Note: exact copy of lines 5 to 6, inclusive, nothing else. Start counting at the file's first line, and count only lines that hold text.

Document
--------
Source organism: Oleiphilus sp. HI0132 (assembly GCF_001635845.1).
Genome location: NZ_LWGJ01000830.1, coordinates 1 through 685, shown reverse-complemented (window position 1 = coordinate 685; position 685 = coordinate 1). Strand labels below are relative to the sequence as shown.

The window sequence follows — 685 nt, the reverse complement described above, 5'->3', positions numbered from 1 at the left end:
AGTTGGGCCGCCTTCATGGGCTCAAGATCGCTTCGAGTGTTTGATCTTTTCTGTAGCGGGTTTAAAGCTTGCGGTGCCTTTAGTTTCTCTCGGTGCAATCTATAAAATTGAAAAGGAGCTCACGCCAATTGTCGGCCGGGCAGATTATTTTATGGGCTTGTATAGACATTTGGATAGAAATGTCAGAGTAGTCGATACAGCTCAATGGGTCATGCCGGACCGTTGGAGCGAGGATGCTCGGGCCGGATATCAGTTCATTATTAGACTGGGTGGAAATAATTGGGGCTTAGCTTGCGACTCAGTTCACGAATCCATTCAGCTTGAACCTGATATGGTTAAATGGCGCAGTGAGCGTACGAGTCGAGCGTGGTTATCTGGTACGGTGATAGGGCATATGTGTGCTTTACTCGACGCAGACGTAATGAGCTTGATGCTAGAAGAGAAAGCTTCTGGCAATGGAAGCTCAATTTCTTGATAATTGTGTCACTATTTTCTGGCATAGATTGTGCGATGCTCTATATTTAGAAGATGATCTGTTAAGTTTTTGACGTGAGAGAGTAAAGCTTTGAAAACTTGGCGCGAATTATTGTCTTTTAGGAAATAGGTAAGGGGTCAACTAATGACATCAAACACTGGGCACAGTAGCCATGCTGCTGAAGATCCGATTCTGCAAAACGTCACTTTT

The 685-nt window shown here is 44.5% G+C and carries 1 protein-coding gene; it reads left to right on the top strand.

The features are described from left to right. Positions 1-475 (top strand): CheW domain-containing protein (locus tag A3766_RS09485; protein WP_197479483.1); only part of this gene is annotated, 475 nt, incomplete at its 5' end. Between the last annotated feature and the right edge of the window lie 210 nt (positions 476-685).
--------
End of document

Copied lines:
The 685-nt window shown here is 44.5% G+C and carries 1 protein-coding gene; it reads left to right on the top strand.

The features are described from left to right. Positions 1-475 (top strand): CheW domain-containing protein (locus tag A3766_RS09485; protein WP_197479483.1); only part of this gene is annotated, 475 nt, incomplete at its 5' end. Between the last annotated feature and the right edge of the window lie 210 nt (positions 476-685).